Fandom Fundraising II: Strategies

From 2011 to 2015, I’ve been involved in charity fundraising efforts that raised over $300,000 for several charities. I hope others can draw on some of the experiences documented here to repeat this success. This is the second of three articles and gives a detailed account of how we organized specific campaigns.

You may want to start by reading the introduction to this series of three blog posts if you haven’t already.

  1. The first part gives a chronological overview over our activities.

  2. This second part describes how we organized our various events and is mostly interesting for someone who wants to see if there is something they can borrow from our experiences.

  3. The third part highlights our learnings and makes recommendations as to how I think projects like these might be replicated in the future.

Conventions

The part of our fundraising that is still going strong is everything we do at conventions. In the following, I will use GalaCon as a model. In its five years, we have raised over €77,000 at GalaCon alone.

The conventions that we’re cooperating with originally reached out to us, but we could’ve probably reached out to them just as well.

We haven’t had the ambiguous case that a convention offered us a comped table, did not accept our recommendation for the charity auction, and yet chose a charity for the auction that could likely be in the same ballpark in terms of effectiveness as our recommendation would’ve been. That case is probably similar enough to the one where they accept our recommendation that I don’t need to cover it separately.

Running a Table or Booth

  1. If the convention offers a comped table, then we can use it to accept donations and give out merchandize as thank yous, and to advertize effective altruism and our charity or charities of choice.

  2. Here, we make it a point to call what we do “accepting donations” and “giving out merchandize as thank yous” (not “selling”). This allows people to feel good about having donated, keep them in a generous frame of mind, and avoids any framing (common at conventions) where “this is overpriced” would make sense. Some of our gifts are clearly symbolic relative to the donation threshold, e.g., our buttons/pins that people can wear as trophies, so the framing around thank you gifts is probably more accurate too.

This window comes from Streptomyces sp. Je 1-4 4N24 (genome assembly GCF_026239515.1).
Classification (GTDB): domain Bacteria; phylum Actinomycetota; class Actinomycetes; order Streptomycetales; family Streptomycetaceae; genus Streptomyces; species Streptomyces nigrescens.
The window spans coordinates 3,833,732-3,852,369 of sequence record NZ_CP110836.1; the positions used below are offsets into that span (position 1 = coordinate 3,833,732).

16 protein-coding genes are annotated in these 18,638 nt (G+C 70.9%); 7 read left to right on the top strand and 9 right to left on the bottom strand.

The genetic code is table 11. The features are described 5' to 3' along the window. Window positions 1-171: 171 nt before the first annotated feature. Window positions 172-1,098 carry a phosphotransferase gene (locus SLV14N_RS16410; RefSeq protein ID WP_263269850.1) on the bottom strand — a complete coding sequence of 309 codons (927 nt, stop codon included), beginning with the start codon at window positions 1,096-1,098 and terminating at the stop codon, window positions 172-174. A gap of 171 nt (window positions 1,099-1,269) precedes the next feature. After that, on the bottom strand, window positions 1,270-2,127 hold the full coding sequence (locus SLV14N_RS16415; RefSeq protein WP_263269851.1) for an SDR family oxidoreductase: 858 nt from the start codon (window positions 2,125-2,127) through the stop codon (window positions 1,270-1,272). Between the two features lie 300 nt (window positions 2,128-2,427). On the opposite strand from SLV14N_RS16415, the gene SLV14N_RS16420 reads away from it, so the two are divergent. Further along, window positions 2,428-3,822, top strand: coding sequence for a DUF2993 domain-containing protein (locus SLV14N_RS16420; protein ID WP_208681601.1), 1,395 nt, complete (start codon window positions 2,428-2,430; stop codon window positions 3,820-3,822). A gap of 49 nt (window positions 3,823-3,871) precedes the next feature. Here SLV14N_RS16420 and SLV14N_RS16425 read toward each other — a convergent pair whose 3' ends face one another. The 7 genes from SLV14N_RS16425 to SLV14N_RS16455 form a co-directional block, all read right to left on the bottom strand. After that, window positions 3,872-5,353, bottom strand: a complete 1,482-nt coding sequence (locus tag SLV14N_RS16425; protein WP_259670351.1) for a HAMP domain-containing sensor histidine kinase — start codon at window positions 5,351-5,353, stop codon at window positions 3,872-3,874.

3. Our merchandize has included the following – with the donation thresholds above which we give them out:

    1. Bound Together, our comic book (≥ €25).

    2. Bit coins, brass coins similar to those (called “bits”) used in the show (≥ €1 or €2).

    3. Different buttons, circular 5.5 cm across and custom shaped metal pins (≥ €5).

    4. Postcards designed by fandom artists (≥ €10–12).

    5. Indie collectors cards, produced by artists in cooperation with us and GalaCon (≥ €12).

    6. Drawings by artists (≥ €10–12).

    7. Animal Equality and Animal Charity Evaluators booklets (no threshold).

    8. A general EA leaflet (no threshold).

  4. The strongest sellers have been:

    1. Bound Together – especially in Germany and especially back when people didn’t have it yet.

    2. Buttons – especially metal pins and back when people didn’t have them yet.

    3. Bit coins – which are pretty new, so people don’t have enough of them yet.

  5. Our stock is always counted beforehand and split in bundles of 25, 50, or something small like that.

    1. We try to count after each day (most cons are two-day events around my parts).

    2. This is easy, because you can easily count all the untouched bundles and multiply the count by the bundle size. Then you count the leftover from the opened bundle and add it. Finally, you subtract the sum from the original total you had in stock.

      1. If we’re too tired and fail to count after the first day and we have enough stock, we can count the untouched bundles in the morning and leave the opened bundle aside. Then we can reconstruct the tally of the first day after the con.
  6. Counting the money:

    1. At a very basic level, I follow this counting method.

    2. First, I need to find a safe, sheltered, and silent place, ideally somewhere at someone’s home behind locked doors.

    3. I at least have trouble recognizing people in different clothing and with different hairstyles unless I’ve known them for a bit. If I need to transport the money to another place, I try to make myself look as different as easily possible from how I looked on stage.

    4. When I have arrived at a suitable place, I need a lot of space, rubber bands, and plastic bags.

    5. I try to keep as many small subtotals as feasible, because I will make errors, and when I do, I want to have to recount (several times) as small of a fraction of the money as possible.

      1. Evidently, making the subtotals maximally small gets you back to not having subtotals at all. I prefer something around ten bills/coins.
    6. I count every subtotal (and later the number of stacks) several times.

    7. I write down every little thing and use a calculator even for very simple operations.

      1. I try to be unself-conscious enough to type 20 times 6 into a calculator. After getting 50% of my sleep for two nights in a row and then working a 16-hour day at the table, I might even forget to hyphenate a compound modifier whose first part does not end in -ly and which modifies a noun phrase that follows it!
    8. I want to make the bank teller happy, so I align all bills in the same direction. If I didn’t do it, though, it would have the advantage that I could marvel at the superhuman speed (two or three bills per second maybe?) at which the tellers count, realign, and test the bills all at once.

    9. Finally, I roll up the bills, still sorted, and put the coins into separate bags if I remembered to bring bags.

    10. The German Postbank has been best with accepting a lot of cash.

Auctions

  1. Open submissions for in-kind donations months before the convention, maybe three to six months.

    1. Collect data such as:

      1. The name of the donor.

      2. A description – in particular one that points out what makes the item valuable.

      3. The estimated value – this will be the starting bid.